The Counter Offer Explained

As human beings we tend to think long and hard before deciding to look for a new job or career
opportunity, it normally means a big decision and a change of routine which is why we only move
roles on average 5 times in our whole careers. Happy employees do not look for new positions, it’s
is much easier for us emotionally to stay with the same company (most people don’t like change) so
the fact you are even considering a move right now is a sure sign that you are not happy with your
current employer.

We don’t make these decisions on a whim. Your weren’t happy last week and then unhappy this
week. The chances are you have been considering leaving your employer for weeks, probably
months and in some cases maybe even years.

So, you’ve decided it’s the right time for a new opportunity. You’re excited to take next step
forward in your career and you land a new position that you are passionate about. Often this also
means more money, better working hours, career progression or new development opportunities.
But when you give notice to your current employer, your current employer says, something along
the lines of “Tell me what they offered. I’ll match it or beat it.” Or “What can we do to stop you
Now what do you do?

As a rule of thumb 70% to 80% of people who accept counter offers leave within a year of doing so.
Why…. Well ultimately employers are quick to over promise when they feel backed into a corner.
They make all kinds of promises but unfortunately, they very often under delivered which is why the
likelihood of leaving very soon after this is so high.

Before jumping at a counter offer, think long and hard. Ask yourself this – If you were worth X
pounds yesterday, why is your company suddenly willing to now pay you Y pounds today? If there
wasn’t any career progression last week, how is that suddenly available this week? Your current
employer should value you as an employee and it shouldn’t take you to want to leave to be offered
the package or development you are worth.

We have consolidated the top reasons why you might consider not accepting a counter offer but
don’t take our word for it. Run your own search online and see for yourself.

Considering a counter offer

  1. Firstly, if you are being offered more money, where is the money for the counter offer coming
    from? Is it your next pay rise early? If so, will this just delay future rises?
  2. Why didn’t your employer address your concerns before you got to the point you wanted to
  3. Why are they offering you more money, career progression / development opportunities or additional training to you now? Valued employees should be offered this as a matter of course. Employers often make promises they can’t keep because it’s easier and cheaper for them to keep you than to recruit and train a new employee.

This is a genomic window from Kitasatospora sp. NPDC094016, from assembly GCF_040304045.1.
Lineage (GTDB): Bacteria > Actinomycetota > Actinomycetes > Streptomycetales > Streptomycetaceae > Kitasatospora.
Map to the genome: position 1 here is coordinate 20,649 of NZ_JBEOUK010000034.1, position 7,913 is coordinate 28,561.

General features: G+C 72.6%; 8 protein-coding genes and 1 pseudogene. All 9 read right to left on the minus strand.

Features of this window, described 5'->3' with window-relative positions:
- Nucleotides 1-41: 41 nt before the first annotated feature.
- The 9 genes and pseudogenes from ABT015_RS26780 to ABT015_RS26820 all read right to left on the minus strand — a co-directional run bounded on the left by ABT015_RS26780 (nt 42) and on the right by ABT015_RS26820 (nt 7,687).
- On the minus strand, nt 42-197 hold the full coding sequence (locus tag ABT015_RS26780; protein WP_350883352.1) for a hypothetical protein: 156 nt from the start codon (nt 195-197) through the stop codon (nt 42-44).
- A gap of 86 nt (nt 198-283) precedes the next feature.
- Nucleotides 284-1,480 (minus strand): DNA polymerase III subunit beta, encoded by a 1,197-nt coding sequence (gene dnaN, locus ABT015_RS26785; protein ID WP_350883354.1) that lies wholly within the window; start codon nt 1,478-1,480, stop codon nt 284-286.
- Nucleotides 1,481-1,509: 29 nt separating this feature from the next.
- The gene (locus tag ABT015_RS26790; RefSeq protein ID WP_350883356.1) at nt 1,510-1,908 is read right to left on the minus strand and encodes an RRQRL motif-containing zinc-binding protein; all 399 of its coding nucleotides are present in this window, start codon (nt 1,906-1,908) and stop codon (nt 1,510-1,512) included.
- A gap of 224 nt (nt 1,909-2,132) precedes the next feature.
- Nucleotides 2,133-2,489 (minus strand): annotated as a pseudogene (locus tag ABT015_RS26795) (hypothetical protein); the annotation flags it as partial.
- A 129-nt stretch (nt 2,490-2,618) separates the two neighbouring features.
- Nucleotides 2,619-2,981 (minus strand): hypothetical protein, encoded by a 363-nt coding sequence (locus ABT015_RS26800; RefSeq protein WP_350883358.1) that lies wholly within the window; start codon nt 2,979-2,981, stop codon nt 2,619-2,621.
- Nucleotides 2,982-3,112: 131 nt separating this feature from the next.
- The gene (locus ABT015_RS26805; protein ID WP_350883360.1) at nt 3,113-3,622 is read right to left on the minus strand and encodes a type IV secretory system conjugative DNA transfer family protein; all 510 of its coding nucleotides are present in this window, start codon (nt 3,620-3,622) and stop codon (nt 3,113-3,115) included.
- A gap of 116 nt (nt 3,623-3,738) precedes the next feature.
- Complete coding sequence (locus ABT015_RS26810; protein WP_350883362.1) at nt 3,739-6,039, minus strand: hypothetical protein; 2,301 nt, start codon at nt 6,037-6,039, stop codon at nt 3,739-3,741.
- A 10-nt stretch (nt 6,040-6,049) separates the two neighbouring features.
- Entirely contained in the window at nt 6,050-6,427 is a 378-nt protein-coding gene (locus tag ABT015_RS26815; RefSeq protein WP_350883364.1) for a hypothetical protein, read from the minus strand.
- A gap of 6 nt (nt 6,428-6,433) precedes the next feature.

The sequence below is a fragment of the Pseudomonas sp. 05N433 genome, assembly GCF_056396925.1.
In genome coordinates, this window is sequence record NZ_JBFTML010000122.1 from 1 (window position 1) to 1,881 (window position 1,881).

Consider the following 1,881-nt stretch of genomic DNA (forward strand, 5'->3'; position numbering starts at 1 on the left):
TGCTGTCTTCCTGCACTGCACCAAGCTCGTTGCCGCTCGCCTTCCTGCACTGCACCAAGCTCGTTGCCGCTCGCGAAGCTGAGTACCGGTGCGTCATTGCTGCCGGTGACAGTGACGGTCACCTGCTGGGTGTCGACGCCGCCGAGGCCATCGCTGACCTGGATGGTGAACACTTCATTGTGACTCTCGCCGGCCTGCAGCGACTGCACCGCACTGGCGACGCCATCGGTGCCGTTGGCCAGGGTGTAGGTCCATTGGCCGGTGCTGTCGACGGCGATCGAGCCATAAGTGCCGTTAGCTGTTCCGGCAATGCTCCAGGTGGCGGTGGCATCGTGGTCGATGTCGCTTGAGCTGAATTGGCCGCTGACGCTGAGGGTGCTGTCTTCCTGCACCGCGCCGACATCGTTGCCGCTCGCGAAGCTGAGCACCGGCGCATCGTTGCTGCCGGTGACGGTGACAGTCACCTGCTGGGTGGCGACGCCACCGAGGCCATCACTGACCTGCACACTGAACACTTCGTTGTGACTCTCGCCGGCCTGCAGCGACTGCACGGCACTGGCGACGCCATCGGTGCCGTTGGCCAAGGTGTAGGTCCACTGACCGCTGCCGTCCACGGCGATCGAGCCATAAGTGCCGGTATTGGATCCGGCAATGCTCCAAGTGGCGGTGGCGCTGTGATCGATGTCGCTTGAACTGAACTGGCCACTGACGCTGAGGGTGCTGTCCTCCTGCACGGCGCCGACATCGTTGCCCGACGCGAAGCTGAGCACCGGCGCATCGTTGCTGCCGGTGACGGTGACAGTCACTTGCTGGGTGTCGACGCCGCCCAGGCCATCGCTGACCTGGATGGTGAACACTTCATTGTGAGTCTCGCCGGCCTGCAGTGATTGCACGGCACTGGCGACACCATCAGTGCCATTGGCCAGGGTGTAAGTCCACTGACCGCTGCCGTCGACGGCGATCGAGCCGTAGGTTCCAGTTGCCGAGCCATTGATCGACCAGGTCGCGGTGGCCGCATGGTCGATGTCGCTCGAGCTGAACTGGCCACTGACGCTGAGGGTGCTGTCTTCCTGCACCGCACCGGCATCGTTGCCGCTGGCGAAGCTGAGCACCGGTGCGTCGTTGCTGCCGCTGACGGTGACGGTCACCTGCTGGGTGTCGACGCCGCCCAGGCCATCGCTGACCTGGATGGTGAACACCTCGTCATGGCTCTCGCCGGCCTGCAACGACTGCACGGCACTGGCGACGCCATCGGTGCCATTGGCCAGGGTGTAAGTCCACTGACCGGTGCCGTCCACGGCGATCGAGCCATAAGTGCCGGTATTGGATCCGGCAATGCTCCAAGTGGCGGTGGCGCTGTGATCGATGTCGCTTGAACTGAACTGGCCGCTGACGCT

4. Ask yourself, what type of employer do you work for if you have to threaten to resign before they give you what you’re worth? This isn’t right.
  5. Ultimately the statistics show that if you accept a counter offer, there is a significant risk that you will move to a new role elsewhere within a year (remember the 70% to 80% figure!).

Accepting a counter offer

  1. Accepting a counter offer often makes candidates feel that they now “can’t leave”, almost as
    if the company have done them a favour by asking them to stay. They haven’t, you are good at what
    you do and that should have been realised by your employer before things got to this point.
  2. When promotion time comes around next year or the year after, will there be any more
    development available if they have given so much to you now?
  3. You have now made your employer aware that you are unhappy. Sometimes this can sour working
    relationships or make you / them feel differently. Do things feel the same?
  4. Accepting a counter offer very rarely changes the factors that drove you to look for a new job in
    the first place. It is easy for current employers to make promises, but are they likely to keep them if
    they haven’t so far?
  5. “The mind once stretched by a new idea, never returns to its original dimensions.” Ralph Waldo
    Emerson. You are unhappy with your current employer, so much so that you have decided to take
    the brave step to leave. Are you really all of a sudden going to be happy? This is really the question
    you need to answer.

Thank you for taking the time to read through this blog and if you have any questions please
get in touch.